However, this is not the way of Jesus. Go back to the story of the adulterous woman (found in John 8). Jesus told the woman who should have been stoned for her sins, [Since no one can condemn you] “Neither do I condemn you. ” Jesus was able to incarnate God’s grace for sinners and express it because of His amazing acts of acceptance. We will never be healthy Christians until we accept our brother and sisters (even if we think that they are weaker), shift the focus onto our own shortcomings, and to eliminate our un-acceptance of people who are different. In doing so, we are making sure that we’re not the person in the crowd who is casting the first stone.
Sunday, January 15, 2006
Have you ever played a part in shaping someone else's destiny without really knowing it? I suppose that we all have at one point or another. A conversation with a friend helped me to identify one of those times:
Meet Agent "J". J is a really good friend of mine. In fact, I really consider her a role model. I'm truly in love with her story. I'm gonna digress for a moment here, if you don't mind. Please, bear with me for a second:
J came from a pretty affluent family. But, tired of living off of her parents and wanting to be viewed as an adult, she transfered to Northwestern University at the ripe age of 19. She moved away from her family, her friends, and -- essentially -- everything she knew. With about $300 to her name and living out of hotels, she eventually got into Northwestern and made her mark there. She managed to pick up a good job at Pfizer and worked her way through school; graduating 11th in her class. From there, she took a job in L.A., where she was accepted into UCLA for graduate school. It was there where she met her boyfriend, turned fiance', turned husband. Together she and her husband, a sports doctor ($$$), just purchased a gorgeous home.
In a matter of six years, she's gone from being a spoiled 'daddy's girl', to being a poor and struggling college student, to being a successful and accomplished woman. Riches to rags, and back to riches. On top of that, you can now add future mother to her resume'. I tell you: I couldn't write a book this good.
Now getting back on track...
In a recent conversation, J gave me the news about her pregnancy. I went on to tell her how extremely proud I was (while being secretly envious) of her and all of her accomplishments. Of course, she blew it all off (I neglected to mention how incredibly humble she is; one of the things I love most about her). In response, she went on to say something pretty enigmatic to me -- at least it was at first. She said:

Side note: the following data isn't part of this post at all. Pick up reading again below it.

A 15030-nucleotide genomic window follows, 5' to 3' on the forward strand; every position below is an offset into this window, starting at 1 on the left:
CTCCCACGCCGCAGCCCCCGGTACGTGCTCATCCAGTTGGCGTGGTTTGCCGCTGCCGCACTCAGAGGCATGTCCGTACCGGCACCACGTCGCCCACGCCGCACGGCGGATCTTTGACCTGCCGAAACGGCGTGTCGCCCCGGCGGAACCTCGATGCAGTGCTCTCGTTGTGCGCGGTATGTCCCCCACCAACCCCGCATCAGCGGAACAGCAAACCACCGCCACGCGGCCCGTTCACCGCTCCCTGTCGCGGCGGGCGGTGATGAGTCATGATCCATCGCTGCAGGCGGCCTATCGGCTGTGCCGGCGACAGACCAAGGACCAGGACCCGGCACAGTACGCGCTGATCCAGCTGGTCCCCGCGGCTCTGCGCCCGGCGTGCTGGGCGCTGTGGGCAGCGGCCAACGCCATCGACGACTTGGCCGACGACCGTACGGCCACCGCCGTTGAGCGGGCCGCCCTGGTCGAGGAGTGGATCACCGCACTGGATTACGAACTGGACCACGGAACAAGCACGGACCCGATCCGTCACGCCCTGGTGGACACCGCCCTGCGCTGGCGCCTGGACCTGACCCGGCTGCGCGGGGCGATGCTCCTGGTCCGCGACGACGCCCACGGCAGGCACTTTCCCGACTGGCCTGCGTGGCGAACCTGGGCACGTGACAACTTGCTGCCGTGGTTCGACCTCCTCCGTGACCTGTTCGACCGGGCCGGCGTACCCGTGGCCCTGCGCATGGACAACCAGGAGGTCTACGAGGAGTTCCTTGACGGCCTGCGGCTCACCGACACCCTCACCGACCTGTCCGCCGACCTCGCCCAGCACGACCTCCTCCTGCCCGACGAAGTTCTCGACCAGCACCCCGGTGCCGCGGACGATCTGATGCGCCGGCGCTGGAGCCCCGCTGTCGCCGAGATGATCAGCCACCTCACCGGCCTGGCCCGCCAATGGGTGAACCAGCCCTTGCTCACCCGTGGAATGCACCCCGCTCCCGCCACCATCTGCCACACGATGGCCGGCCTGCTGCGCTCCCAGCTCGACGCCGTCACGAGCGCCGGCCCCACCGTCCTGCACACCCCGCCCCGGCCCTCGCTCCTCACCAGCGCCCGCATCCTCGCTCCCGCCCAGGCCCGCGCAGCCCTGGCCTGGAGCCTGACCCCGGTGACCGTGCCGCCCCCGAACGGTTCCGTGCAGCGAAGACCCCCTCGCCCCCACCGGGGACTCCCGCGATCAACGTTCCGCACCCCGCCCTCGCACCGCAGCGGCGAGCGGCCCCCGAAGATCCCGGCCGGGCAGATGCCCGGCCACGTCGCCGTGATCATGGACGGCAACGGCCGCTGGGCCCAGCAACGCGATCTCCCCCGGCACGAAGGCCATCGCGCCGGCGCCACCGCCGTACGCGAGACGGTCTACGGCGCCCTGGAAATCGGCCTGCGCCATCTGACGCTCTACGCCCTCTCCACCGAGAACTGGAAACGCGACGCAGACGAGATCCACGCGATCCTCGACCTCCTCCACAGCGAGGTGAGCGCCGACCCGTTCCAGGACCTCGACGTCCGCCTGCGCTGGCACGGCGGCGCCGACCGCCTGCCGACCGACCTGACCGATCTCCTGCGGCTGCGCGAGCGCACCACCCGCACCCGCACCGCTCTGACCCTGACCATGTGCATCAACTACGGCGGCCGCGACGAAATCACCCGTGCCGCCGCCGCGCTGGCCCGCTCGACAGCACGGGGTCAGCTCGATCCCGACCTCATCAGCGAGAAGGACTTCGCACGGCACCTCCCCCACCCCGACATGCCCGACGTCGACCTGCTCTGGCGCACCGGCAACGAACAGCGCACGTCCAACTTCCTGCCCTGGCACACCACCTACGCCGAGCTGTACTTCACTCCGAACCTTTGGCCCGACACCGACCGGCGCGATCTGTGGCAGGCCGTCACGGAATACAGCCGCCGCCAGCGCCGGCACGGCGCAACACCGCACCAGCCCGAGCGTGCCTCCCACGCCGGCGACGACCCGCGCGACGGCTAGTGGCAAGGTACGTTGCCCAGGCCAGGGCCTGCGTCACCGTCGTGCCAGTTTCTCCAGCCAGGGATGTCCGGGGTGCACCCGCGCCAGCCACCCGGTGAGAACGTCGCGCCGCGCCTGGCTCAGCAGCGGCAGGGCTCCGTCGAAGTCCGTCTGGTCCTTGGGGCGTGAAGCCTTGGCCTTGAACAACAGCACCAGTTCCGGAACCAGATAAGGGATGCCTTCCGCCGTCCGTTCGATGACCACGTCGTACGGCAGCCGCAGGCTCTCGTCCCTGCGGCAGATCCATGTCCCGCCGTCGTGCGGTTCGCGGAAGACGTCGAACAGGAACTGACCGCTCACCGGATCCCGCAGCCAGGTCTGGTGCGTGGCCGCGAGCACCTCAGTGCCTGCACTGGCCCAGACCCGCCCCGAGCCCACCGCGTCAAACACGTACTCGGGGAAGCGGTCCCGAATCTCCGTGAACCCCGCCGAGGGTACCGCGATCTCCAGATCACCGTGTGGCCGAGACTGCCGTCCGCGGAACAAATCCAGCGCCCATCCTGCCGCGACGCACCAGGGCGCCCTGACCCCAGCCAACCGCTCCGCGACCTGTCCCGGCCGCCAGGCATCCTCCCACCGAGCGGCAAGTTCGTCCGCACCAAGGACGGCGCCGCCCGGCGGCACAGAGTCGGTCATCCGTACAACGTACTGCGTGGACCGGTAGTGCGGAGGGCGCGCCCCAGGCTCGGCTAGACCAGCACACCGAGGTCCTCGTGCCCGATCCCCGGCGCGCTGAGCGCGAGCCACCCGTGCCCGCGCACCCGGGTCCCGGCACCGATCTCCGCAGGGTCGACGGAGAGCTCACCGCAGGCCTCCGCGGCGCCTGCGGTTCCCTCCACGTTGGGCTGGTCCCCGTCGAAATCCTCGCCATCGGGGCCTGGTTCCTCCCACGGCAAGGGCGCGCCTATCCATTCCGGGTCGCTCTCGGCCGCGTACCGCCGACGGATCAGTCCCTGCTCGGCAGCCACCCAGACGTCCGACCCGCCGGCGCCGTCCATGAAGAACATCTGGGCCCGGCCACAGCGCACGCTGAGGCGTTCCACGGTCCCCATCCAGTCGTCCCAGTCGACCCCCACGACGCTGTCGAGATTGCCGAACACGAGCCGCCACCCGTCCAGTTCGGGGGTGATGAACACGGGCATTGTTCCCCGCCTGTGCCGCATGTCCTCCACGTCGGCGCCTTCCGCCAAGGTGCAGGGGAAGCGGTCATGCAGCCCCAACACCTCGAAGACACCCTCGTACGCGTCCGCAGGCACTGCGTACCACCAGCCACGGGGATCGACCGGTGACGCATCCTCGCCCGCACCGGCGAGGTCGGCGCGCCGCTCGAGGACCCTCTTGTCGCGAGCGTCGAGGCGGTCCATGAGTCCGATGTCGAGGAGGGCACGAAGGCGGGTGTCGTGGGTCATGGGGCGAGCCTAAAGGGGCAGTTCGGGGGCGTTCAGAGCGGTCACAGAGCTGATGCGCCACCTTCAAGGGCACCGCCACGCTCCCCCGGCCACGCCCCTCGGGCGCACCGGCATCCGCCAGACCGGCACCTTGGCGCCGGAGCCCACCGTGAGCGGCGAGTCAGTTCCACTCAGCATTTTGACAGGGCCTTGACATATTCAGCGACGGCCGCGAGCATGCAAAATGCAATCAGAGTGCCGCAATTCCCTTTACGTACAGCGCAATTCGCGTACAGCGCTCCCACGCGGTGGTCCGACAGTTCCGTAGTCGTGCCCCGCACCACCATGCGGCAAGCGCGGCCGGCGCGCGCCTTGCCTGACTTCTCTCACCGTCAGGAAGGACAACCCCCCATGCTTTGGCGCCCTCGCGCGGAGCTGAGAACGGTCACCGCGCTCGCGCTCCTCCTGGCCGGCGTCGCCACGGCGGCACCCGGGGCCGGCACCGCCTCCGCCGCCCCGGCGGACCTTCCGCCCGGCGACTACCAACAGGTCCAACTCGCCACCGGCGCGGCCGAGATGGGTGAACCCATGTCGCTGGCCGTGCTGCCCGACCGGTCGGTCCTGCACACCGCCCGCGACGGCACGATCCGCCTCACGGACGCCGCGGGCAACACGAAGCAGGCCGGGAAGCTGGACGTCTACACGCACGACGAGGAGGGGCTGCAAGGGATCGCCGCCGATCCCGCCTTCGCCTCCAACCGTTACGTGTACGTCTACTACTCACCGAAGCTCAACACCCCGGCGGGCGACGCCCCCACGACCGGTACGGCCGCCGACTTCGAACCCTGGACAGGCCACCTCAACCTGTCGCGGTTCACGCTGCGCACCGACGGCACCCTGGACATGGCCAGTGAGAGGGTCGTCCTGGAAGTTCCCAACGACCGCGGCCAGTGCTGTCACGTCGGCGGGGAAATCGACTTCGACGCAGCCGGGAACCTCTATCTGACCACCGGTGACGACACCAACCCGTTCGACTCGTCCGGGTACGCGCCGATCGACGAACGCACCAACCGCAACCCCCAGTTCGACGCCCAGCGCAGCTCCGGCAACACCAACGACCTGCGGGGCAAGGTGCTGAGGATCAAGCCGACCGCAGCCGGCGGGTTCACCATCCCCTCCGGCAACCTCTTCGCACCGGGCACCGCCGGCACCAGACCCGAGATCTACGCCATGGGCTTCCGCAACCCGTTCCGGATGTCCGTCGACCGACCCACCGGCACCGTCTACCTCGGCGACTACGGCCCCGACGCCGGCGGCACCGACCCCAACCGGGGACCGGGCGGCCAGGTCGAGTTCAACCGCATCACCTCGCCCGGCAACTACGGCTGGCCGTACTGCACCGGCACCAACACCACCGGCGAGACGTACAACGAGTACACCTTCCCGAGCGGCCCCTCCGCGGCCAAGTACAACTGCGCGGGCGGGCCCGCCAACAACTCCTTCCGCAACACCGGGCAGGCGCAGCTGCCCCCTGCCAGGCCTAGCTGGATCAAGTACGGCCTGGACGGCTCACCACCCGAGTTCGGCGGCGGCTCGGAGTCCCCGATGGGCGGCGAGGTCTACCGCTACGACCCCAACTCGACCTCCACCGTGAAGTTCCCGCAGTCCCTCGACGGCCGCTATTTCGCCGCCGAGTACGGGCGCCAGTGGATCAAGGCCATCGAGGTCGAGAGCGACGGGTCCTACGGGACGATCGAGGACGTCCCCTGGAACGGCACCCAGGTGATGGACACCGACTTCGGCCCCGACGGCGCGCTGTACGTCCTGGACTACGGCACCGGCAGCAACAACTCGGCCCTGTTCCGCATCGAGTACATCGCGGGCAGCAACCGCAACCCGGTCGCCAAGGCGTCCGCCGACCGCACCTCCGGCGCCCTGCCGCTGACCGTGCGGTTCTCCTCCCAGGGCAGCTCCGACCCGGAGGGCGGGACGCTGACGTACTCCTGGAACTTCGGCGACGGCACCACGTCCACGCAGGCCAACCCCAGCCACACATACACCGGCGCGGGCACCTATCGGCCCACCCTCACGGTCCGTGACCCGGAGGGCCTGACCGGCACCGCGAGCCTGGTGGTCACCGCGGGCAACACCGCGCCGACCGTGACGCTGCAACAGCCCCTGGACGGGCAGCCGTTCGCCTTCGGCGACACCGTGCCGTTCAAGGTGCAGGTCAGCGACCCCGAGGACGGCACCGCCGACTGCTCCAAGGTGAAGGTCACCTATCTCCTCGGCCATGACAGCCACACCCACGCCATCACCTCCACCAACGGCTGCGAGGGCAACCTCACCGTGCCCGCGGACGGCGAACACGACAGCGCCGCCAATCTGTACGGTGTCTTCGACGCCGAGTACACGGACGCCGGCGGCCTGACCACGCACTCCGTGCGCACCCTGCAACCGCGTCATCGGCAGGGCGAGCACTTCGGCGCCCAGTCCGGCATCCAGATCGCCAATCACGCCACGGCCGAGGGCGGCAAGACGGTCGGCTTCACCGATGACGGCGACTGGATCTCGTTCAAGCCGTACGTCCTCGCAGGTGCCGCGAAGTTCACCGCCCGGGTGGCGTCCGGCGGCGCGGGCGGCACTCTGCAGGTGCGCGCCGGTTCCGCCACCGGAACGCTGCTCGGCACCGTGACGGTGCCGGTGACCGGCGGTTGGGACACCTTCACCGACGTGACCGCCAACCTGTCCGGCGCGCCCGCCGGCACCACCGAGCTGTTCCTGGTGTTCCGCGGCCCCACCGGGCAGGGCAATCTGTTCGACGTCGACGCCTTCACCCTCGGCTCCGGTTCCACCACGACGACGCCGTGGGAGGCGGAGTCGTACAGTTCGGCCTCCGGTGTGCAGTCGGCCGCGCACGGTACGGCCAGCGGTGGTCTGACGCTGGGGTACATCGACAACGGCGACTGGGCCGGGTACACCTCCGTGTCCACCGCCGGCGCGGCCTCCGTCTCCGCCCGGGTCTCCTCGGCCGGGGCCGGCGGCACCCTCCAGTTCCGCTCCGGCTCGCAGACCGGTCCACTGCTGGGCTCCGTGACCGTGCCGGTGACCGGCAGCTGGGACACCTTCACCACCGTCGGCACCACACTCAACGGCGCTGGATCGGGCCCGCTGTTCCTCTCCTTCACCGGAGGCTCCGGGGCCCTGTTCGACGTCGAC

"I wouldn't been in this situation if you and I were together."
Now, just to clarify: her comment wasn't as heartless as it sounds. To put her statement into the right context, let me mention that, prior to that, I asked her if she ever thought about what would've happened if she and I had gotten together. That's when she made that remark. From my understanding of her response and her tone, she was merely pointing out that she wouldn't be in the situation that she's in right now; had she been with me. She never said whether her position would be better or worse. So, in that respect, I totally agree.
At one point in our relationship, we grew pretty close. Though we hadn't offically become a 'couple' we were just short of it. But eventually I made the decision to cut it off with her so that I could pursue another girl. Essentially, I flaked her for someone else. As a brush of irony, the person who I flaked J for wound up flaking me for somebody else! How's that for a kick in the eye!
Well, as it stands, J is doing extremely well; career, family, and otherwise. I'm not doing too badly, though there are some serious voids in my life which, for the most part, don't seem to have hope of being filled any time soon. Voids like this make me wonder: what if I had taken the other road down destiny's path? What if my heart convinced me to go the other way?
Monday, January 09, 2006
...an entire generation of elites to go.